Mentioning loosestrife in garden-savvy company can bring glares and scowls.
Most associate this common name with purple loosestrife, the invasive plant with showy purple flower spikes that often grows in wet ditches and along the water’s edge.
This bad boy is lythrum, a European native brought here for use as an ornamental garden plant, but which eventually escaped into natural areas where it displaces wetland plants like cattails and rushes. It has now been banned from sale in many states, including Michigan.
Ironically, the term loosestrife is derived from the word Lusimakhos, the name of the person credited with discovering another plant, Lysimachia. Lusimakhos also translates in Greek to loose-strife, which became the common name for Lysimachia as well as Lythrum. The genus Lysimachia includes a number of excellent garden plants and should not be painted with the same brush.
I am particularly sensitive to the comparison since one of my favorites is a purple-leaf species; Lysimachia ciliata Purpurea, or purple-leaf loosestrife. New growth emerges in spring nearly black and expands to dark mahogany leaves with a coppery undertone. In summer, stems are topped with open sprays of bright yellow, five-petaled flowers that harmonize beautifully with the foliage. In a fertile, consistently moist soil it can be a vigorous spreader. I’ve grown Purpurea in heavy clay and in light, sandy soil, and both seemed to keep the plants in bounds, as it’s been well-behaved for me. Plants grow in full sun to half shade and reach 24 to 36 inches tall.
Circle flower or yellow loosestrife, Lysimachia punctata, has bright green foliage and spires of tiered, vibrant yellow flowers in late spring to early summer. Like purple-leaf loosestrife, plants are good neighbors if they are in drier soils or heavy clay, and make a dramatic large-scale ground cover in moist, rich soils where allowed to spread. Upright plants grow 18 to 36 inches tall, and are hardy to Zone 4. Alexander is a variegated form with a more subdued growth rate even in ideal conditions, and has leaves boldly splashed in white that carry the show after flowers fade. Golden Alexander has yellow variegation.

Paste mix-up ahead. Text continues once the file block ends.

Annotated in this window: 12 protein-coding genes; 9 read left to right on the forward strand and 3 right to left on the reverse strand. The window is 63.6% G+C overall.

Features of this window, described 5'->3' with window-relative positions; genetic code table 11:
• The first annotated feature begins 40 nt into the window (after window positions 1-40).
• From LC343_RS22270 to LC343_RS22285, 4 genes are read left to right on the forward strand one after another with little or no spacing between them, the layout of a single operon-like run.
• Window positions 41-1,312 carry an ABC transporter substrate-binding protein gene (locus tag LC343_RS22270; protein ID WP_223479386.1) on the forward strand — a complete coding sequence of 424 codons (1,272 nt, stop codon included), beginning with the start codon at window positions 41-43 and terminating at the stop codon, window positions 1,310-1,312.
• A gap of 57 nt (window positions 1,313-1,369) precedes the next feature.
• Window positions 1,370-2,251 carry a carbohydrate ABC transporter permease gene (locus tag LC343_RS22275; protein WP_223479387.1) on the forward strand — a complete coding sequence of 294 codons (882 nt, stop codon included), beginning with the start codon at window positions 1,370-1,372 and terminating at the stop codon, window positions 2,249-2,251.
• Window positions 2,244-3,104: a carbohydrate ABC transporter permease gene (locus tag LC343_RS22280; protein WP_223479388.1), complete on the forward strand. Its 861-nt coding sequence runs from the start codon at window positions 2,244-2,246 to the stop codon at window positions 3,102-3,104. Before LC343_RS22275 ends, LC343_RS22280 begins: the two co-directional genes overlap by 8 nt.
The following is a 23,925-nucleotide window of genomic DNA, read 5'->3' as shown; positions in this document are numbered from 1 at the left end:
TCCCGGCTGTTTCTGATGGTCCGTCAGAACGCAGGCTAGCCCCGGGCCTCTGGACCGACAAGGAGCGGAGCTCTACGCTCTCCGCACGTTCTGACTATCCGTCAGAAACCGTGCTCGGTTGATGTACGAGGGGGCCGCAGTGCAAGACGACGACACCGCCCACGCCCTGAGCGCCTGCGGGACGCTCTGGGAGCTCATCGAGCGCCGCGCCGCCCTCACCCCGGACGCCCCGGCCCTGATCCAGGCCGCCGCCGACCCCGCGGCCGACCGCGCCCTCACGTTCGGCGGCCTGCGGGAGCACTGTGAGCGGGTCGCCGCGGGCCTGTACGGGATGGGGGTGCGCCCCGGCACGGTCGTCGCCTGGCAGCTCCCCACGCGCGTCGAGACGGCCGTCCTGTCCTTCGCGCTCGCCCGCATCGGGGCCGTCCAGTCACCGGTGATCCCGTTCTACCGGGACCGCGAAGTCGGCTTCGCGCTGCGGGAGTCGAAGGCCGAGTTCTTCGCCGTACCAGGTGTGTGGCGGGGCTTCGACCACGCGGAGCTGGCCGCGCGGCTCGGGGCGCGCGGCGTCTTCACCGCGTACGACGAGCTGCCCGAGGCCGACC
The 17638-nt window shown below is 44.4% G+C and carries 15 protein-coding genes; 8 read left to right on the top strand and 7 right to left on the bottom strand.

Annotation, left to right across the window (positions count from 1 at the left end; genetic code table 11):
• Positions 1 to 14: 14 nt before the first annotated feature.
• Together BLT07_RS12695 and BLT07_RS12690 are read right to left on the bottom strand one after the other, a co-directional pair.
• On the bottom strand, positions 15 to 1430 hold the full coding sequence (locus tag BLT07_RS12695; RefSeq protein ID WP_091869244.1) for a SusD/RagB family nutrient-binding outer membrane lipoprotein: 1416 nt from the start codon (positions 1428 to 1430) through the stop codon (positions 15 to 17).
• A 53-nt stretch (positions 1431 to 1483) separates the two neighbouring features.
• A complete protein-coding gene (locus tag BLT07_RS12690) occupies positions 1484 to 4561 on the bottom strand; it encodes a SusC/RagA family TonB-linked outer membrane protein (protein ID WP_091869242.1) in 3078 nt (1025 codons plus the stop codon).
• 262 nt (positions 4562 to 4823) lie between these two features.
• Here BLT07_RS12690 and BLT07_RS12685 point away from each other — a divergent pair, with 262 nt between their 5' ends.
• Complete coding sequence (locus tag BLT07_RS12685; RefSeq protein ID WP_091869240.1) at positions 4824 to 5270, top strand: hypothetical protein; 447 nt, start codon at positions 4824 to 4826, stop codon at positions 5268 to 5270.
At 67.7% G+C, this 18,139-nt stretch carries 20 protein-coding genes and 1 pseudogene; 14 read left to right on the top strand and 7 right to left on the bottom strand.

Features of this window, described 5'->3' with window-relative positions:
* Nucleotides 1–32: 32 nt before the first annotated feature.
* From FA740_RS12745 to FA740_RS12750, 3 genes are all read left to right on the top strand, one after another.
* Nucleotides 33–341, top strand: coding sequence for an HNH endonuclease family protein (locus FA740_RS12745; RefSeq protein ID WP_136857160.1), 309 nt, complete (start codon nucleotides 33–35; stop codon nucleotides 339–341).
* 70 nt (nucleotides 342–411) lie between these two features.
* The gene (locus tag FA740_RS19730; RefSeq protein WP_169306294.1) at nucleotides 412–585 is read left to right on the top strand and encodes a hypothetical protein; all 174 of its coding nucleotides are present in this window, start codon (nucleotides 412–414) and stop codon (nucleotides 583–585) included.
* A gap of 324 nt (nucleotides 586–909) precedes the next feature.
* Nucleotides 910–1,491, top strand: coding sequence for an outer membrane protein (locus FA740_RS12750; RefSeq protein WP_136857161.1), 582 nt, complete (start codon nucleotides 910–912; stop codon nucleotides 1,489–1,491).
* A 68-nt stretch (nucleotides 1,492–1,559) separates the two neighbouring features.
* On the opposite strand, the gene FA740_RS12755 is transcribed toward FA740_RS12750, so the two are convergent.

Gooseneck loosestrife, Lysimachia clethroides, has densely flowered clusters in slender, curving white spires three to six inches long that resemble, not surprisingly, the neck of a goose. The plant is quite vigorous in moist, fertile soil, where it will form sweeping masses and reach 36 inches tall. I have mine planted in full, bright sun and dry soil, where it reaches about half the height and makes a nice floral display in summer, but hasn’t spread.
Creeping Jenny, Lysimachia nummularia, is undoubtedly the most popular and versatile of the lot. The green-leaf form is a fantastic ground cover for moist to set sites, reaching only two to four inches tall and spreading quickly to form a dense, weed-free mat, in sun or shade. Goldilocks, Goldi or Aurea are forms with leaves so bright that it can be hard to notice the yellow spring flowers. Often sold with the annuals as a cascading foliage ‘spiller’ for mixed containers, just plant a bit in the ground in fall, and you’ll have plenty for nest spring.
Golden Globes, Lysimachia congestifora (aka procumbens) varieties are less winter-hardy, but well worth growing as annuals. Low, spreading plants grow six to eight inches tall and work well at gardens edge or cascading from containers. Flowers are the classic yellow, but with a red throat, and held in rounded clusters just above the foliage. Aurea has golden foliage, and Outback Sunset and Waikiki Sunset have green and gold variegation. Persian Chocolate brings dark bronze foliage and is a bit more petite overall.